(5) I think we should veto this option -- this discussion means we clearly don't accept divergence :)
 

James
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Re: [llvm-dev] [llvm-readobj][RFC]Making llvm-readobj GNU command-line compatible

David Jones via llvm-dev
Pinging this thread to see if anyone else has opinions or objections -- if not I plan to go ahead with stepping towards compatibility with readelf vs llvm-readelf in https://reviews.llvm.org/D54124 on Monday.

On Tue, Nov 6, 2018 at 9:52 AM Jordan Rupprecht <[hidden email]> wrote:
Hi James,

I also wanted to work on this discrepancy, but I just sent a patch instead of an RFC: https://reviews.llvm.org/D54124. Thanks for sending the RFC that I should have started myself :)

On Tue, Nov 6, 2018 at 4:53 AM James Henderson via llvm-dev <[hidden email]> wrote:
Hi all,

A broad goal of many of the LLVM binary tools, such as llvm-objcopy and llvm-objdump is to provide an alternative to the GNU equivalent, and as such, these tools have been developed to be command-line compatible. One tool where this hasn’t been the case up to now is llvm-readobj (aka llvm-readelf).
I don't want to digress too much, but llvm-objdump isn't compatible either. For instance, "-df" is an llvm-objdump flag that accepts a list of functions to disassemble, but objdump accepts "-df" as a merged form of "-d -f" i.e. "--dissassemble --file-headers". So we may want to consider this as a meta-discussion for other tools like llvm-objdump.
 

There was some discussion in https://reviews.llvm.org/D33872 about the purpose of llvm-readobj, so I’d like to ask the community's opinion. What is the purpose of llvm-readobj? Is it purely intended as an aid to testing? Should it be aiming to be GNU compatible, like most of the rest of the LLVM tools?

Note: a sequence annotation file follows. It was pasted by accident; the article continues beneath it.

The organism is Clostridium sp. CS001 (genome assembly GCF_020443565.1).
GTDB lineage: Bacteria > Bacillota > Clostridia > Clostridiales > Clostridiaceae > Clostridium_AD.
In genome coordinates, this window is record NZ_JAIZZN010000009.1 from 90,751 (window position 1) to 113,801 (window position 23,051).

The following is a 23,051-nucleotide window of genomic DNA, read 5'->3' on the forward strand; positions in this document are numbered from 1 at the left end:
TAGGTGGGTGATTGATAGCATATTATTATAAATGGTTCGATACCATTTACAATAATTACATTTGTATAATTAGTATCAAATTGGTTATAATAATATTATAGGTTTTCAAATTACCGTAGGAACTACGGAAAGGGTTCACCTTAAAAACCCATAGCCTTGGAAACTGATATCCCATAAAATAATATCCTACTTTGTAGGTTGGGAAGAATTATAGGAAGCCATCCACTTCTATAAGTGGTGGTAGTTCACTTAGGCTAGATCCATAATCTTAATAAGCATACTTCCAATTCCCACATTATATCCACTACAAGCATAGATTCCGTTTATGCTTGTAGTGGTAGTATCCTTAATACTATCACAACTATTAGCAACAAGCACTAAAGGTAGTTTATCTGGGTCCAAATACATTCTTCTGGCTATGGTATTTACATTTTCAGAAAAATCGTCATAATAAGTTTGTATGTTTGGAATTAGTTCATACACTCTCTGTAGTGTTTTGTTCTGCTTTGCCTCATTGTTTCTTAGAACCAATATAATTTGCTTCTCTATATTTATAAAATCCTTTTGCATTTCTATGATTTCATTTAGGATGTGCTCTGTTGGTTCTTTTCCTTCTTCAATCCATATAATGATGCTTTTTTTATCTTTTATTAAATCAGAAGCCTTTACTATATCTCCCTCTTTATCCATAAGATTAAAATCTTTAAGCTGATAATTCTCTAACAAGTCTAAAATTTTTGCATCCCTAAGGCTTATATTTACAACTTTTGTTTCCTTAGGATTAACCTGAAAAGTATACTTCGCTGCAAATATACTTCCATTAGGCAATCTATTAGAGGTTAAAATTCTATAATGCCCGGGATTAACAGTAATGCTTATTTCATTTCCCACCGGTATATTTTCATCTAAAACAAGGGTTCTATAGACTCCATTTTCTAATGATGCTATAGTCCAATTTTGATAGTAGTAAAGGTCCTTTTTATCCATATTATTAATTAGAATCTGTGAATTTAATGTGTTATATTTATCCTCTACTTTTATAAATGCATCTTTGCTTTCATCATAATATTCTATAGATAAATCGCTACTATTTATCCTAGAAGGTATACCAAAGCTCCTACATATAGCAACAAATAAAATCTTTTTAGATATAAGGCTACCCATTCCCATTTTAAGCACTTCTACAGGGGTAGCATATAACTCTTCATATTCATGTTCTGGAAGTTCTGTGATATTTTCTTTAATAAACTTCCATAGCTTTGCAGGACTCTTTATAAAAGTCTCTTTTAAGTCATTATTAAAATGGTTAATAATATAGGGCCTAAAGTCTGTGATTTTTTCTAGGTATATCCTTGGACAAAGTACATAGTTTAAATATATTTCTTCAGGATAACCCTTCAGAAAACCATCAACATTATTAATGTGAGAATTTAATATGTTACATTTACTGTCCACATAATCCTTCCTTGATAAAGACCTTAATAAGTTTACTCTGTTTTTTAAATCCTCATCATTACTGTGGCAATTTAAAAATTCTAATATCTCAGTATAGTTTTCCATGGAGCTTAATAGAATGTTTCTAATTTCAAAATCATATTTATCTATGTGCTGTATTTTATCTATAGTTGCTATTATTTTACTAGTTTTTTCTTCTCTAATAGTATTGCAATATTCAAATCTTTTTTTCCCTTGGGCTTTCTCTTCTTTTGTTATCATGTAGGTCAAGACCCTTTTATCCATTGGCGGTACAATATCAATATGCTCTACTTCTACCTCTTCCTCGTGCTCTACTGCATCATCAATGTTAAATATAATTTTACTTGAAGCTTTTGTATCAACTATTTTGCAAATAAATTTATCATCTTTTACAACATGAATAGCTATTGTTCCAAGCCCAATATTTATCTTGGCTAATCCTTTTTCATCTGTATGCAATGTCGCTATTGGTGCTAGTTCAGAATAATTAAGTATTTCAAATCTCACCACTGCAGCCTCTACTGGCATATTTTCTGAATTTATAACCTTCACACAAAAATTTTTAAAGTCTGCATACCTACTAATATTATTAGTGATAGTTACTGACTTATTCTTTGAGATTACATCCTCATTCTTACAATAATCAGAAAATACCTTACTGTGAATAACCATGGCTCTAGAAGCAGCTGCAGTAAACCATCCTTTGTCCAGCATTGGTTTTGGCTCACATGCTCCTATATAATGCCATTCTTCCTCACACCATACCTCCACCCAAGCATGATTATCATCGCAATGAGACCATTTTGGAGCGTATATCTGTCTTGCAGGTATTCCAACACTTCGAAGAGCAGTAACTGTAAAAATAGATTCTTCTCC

From the source:
// This is a tool similar to readelf, except it works on multiple object file
// formats. The main purpose of this tool is to provide detailed output suitable
// for FileCheck.

My impression is that llvm-readobj is intended to provide information in the spirit of readelf, but not with any strong goal of keeping the format the same. Then, llvm-readelf (as a symlink wrapper) was added recently, to be more of a drop-in replacement, although still maybe not strict (same format, but maybe not char-for-char compatible). That's just what I've inferred from looking at code though, don't take my impression as judgement.

If that's the case, I think llvm-readelf should be relatively easy to make breaking changes to if it breaks in favor of increasing GNU readelf compatibility. llvm-readobj on the other hand has been around for a long time that folks might be relying on its flag parsing. I'd be happy if the latter were wrong and we could change llvm-readobj more freely though.
 

The main issue I discovered with GNU compatibility is that llvm-readobj has a few incompatible command-line flags with different interpretations between the two tools:

* -s means dump symbols in GNU readelf, but dump sections in llvm-readobj
* -t means dump section details in GNU readelf, but dump symbols in llvm-readobj
* -a means dump all in GNU readelf, but dump arm attributes in llvm-readobj

There are also several missing aliases and some missing features, but we can implement those with no negative impact on the users of llvm-readobj, so I won't discuss those here.

Also of relevance here are long options preceded with only a single dash. My understanding of GNU’s behaviour is that each letter following it is treated as a different option, whereas in llvm-readobj, we get one single option (e.g. ‘readobj -abc’ would be equivalent to ‘readobj -a -b -c’, but ‘llvm-readobj -abc’ is equivalent to ‘llvm-readobj --abc’). This is at least partly related to the cl::opt/libOption issues discussed in http://lists.llvm.org/pipermail/llvm-dev/2018-October/127328.html).

I'd like to propose that we fix the three switches above such that they match GNU readelf's interpretation, and to change short-option handling similarly. This would inevitably result in some test churn (there are approximately 200 tests between core llvm and lld that would need updating), but it is manageable. More of an issue is that any users would suddenly find the switches changing on them, if they have started using llvm-readobj. On the other hand, I think the benefit for those used to GNU readelf outweighs the cost.
+1
 

We could do a few different things to mitigate the impact of changing over, roughly in my order of preference, if we decide against just taking the plunge and changing the meaning:

1) For the next release, add a deprecation warning, saying that the switches’ meanings will be changed in a following release, and then fix it after the next release has been created, along with release notes documenting the change.